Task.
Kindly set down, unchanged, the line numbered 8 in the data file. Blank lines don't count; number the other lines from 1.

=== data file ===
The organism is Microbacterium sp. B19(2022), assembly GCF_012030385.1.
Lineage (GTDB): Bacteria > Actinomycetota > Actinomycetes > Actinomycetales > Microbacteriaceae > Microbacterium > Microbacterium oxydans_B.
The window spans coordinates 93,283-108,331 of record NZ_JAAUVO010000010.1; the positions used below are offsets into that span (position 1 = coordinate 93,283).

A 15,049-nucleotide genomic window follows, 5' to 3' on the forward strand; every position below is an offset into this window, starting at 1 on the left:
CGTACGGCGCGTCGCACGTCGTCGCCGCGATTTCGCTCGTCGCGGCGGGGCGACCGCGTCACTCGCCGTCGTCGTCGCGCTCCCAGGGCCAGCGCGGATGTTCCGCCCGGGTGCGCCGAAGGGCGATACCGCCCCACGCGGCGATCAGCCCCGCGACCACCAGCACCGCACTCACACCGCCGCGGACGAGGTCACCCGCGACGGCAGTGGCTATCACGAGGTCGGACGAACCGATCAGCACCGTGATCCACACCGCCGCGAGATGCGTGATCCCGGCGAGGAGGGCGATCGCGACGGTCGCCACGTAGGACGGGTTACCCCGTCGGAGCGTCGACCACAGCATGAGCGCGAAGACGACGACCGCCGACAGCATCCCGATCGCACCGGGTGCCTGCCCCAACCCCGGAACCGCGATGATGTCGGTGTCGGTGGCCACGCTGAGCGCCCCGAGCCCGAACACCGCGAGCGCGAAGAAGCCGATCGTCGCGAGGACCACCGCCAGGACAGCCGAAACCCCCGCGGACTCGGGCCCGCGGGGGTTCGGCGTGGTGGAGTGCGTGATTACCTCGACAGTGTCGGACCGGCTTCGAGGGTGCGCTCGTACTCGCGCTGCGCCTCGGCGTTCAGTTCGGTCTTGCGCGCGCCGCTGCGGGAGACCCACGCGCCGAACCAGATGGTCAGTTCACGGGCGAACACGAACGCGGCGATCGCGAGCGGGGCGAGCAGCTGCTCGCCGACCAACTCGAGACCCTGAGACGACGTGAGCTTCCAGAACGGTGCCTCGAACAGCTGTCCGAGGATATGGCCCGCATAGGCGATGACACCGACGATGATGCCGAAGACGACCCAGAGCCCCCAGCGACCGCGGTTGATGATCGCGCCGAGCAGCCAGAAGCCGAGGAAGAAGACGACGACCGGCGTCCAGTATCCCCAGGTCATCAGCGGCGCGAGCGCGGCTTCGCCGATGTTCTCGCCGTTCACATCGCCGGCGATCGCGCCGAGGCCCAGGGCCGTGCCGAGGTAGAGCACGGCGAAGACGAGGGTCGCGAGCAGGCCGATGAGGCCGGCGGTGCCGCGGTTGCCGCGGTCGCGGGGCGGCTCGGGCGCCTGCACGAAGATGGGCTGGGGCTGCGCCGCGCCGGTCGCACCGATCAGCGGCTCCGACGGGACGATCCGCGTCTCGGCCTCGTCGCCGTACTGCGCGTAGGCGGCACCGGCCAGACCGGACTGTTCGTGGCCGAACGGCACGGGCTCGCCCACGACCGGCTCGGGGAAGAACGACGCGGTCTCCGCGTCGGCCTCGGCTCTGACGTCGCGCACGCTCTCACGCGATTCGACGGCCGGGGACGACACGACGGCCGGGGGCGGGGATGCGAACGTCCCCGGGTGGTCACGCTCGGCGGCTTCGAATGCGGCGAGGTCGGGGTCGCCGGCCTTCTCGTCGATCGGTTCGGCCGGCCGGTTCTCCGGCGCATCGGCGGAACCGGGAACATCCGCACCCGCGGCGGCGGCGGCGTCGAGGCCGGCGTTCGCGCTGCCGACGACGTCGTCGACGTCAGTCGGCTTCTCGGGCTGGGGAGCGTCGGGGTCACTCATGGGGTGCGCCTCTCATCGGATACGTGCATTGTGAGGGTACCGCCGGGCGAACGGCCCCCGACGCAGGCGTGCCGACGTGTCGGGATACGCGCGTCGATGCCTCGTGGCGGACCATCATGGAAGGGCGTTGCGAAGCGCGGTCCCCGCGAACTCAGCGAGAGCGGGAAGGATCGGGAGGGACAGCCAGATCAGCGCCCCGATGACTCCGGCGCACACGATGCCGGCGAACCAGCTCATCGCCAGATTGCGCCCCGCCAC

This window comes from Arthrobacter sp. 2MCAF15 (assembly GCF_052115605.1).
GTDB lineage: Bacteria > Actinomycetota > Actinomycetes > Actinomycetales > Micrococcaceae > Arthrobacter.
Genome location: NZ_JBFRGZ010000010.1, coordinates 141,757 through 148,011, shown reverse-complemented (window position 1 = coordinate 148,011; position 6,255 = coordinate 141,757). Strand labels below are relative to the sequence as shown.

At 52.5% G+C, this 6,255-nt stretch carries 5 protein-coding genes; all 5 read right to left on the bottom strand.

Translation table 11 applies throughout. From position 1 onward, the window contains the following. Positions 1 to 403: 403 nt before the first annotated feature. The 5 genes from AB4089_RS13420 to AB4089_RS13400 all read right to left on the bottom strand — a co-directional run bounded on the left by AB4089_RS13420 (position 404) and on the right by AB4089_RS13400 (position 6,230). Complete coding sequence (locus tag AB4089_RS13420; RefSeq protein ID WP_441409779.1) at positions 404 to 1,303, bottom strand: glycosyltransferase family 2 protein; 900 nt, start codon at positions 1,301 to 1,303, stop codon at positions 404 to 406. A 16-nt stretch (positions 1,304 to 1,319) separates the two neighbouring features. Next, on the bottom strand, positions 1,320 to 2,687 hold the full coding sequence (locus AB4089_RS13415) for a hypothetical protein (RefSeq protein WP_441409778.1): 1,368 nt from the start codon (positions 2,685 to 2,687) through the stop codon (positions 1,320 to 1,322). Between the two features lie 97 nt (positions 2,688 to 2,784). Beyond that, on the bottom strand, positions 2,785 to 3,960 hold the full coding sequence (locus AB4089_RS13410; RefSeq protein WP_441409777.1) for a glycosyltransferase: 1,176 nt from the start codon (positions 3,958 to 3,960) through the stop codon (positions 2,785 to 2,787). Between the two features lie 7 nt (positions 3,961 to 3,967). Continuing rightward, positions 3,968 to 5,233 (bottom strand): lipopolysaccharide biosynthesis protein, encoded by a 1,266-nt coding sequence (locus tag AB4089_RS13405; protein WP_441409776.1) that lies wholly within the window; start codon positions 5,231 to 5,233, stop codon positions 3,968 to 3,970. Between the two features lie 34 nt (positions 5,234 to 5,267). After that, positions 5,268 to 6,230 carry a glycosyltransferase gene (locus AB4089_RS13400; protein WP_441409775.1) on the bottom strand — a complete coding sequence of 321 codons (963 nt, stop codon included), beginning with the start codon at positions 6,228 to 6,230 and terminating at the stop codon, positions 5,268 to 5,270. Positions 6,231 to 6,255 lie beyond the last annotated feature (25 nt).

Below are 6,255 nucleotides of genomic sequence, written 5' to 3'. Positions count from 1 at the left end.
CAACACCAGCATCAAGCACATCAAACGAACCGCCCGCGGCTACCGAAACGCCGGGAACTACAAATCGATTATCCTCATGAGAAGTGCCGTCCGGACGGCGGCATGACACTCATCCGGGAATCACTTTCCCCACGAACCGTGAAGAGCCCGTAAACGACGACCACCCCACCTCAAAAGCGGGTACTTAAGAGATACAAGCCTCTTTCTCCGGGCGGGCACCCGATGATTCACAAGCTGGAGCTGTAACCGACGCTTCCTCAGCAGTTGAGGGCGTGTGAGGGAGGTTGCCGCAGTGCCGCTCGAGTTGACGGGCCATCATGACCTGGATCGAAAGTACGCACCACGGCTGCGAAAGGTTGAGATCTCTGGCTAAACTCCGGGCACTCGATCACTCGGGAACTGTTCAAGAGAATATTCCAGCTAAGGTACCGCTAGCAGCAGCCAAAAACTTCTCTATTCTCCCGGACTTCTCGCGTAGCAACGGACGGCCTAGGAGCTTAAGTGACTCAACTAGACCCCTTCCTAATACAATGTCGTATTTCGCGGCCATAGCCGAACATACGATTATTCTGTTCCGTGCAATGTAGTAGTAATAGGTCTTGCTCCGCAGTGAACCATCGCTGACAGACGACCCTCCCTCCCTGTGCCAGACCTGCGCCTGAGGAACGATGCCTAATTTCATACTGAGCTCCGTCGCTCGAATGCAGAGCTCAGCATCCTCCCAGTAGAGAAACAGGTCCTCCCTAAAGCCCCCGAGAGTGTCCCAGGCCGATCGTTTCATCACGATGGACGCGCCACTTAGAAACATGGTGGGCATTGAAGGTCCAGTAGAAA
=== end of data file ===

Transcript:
Genome location: NZ_JBFRGZ010000010.1, coordinates 141,757 through 148,011, shown reverse-complemented (window position 1 = coordinate 148,011; position 6,255 = coordinate 141,757). Strand labels below are relative to the sequence as shown.